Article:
Nobody doubts the need for software today in the technoculture we live in where information needs to move quicker than the eye can see. The business world couldn’t function or keep up with performance or productivity needs without computers and associated artificial intelligence software to help gain an edge on the competitor. However, one this that trumps all software functions and critical steps to be taken to ensure the work is done on time and completely is the human brain – still.

There are two simple reasons why many businesses find it so hard to track or finish what they started – procrastination and distractions. Regardless of how much you depend in computers, you still need to make mental decisions which computer to use, when, why or what to input and how to schedule it so it gets done. All those technological devices available can help you attain proficiency but the brain has to make the first and final decision.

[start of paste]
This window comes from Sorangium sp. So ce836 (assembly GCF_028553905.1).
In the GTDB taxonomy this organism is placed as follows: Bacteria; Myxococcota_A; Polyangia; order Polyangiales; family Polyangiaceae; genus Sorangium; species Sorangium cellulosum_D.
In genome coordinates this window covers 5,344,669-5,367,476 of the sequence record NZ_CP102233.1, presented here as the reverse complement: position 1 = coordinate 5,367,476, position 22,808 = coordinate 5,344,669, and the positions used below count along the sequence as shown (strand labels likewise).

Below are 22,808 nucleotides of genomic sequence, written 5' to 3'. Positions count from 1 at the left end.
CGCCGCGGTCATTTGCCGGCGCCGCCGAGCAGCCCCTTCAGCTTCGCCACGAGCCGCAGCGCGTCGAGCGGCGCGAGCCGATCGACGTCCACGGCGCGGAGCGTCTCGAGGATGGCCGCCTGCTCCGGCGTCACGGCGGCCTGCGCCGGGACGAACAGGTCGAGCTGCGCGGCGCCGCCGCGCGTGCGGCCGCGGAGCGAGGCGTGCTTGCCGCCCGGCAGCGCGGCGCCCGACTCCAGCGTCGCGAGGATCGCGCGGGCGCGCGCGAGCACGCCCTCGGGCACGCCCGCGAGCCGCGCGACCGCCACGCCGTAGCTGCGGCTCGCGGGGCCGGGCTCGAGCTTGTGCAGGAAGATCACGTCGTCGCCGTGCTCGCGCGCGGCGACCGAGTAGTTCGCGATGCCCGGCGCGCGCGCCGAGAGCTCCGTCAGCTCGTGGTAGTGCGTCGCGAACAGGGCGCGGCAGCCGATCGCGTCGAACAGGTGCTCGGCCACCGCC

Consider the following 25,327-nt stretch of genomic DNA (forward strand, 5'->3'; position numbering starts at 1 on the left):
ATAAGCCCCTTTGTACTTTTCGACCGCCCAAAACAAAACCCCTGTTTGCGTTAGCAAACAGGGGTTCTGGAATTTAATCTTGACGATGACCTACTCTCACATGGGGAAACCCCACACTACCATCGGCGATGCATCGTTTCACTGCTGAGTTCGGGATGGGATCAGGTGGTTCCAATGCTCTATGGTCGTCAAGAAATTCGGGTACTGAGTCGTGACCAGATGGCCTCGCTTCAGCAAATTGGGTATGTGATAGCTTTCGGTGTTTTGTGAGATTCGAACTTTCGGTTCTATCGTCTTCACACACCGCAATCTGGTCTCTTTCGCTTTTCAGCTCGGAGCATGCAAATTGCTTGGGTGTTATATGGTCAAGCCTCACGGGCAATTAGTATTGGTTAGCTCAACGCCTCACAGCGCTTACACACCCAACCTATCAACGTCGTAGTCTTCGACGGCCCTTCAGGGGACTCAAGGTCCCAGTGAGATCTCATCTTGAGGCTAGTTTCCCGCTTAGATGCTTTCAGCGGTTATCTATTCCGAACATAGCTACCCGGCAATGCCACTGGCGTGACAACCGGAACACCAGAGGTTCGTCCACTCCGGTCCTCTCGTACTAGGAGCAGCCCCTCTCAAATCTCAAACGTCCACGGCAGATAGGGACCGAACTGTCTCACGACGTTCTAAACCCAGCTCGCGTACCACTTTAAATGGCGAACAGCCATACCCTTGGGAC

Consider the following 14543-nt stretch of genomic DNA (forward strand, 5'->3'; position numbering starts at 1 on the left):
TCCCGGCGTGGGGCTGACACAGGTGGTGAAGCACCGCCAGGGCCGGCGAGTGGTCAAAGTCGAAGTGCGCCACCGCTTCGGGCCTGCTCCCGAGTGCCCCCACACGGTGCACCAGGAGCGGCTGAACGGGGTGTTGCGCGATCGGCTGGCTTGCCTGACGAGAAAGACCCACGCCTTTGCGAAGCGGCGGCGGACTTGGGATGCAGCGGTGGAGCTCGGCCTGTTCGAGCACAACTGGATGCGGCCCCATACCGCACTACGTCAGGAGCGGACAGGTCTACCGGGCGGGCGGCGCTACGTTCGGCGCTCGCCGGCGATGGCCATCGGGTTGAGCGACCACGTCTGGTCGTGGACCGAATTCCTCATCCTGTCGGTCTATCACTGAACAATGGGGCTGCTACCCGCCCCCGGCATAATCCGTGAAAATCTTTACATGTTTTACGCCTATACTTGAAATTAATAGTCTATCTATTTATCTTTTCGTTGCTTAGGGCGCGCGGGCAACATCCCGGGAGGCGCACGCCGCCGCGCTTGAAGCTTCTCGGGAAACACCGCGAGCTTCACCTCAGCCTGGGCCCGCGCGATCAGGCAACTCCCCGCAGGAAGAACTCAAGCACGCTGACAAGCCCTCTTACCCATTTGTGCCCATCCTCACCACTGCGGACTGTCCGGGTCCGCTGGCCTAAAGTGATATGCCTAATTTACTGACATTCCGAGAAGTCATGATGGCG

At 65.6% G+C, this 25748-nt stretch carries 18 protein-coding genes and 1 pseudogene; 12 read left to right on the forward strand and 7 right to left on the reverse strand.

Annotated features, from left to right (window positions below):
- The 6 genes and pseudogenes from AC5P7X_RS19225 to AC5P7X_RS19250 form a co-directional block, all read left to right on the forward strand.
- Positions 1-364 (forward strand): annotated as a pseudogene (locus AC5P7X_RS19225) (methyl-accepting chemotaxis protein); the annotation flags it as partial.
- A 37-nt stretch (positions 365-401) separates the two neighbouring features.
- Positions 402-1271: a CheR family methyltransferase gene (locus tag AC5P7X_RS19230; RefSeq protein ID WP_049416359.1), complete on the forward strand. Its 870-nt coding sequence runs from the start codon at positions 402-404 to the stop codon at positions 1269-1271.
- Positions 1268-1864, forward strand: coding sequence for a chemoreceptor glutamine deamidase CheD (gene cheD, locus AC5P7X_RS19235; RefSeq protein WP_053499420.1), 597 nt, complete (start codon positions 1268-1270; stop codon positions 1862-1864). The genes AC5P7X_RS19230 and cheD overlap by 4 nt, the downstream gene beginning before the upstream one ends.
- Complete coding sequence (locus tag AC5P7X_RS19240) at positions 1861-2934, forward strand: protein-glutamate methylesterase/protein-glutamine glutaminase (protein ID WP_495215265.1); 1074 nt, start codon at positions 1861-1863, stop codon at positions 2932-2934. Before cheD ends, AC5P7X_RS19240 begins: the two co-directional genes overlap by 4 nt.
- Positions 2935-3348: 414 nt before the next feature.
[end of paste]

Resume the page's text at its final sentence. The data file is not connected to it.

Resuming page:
The truth is, without your brain, you wouldn’t get much done. Certainly, any sales rep will tell you that apps are helpful but even if you found the right programs or products to help you with your business, you still need your own intelligence or savvy to achieve the final product. Don't get me wrong. I'm a huge believer in the value of investing in software, training and more. But when it comes to productivity, I find that programs and products add complexity, and complexity works against what you're trying to achieve.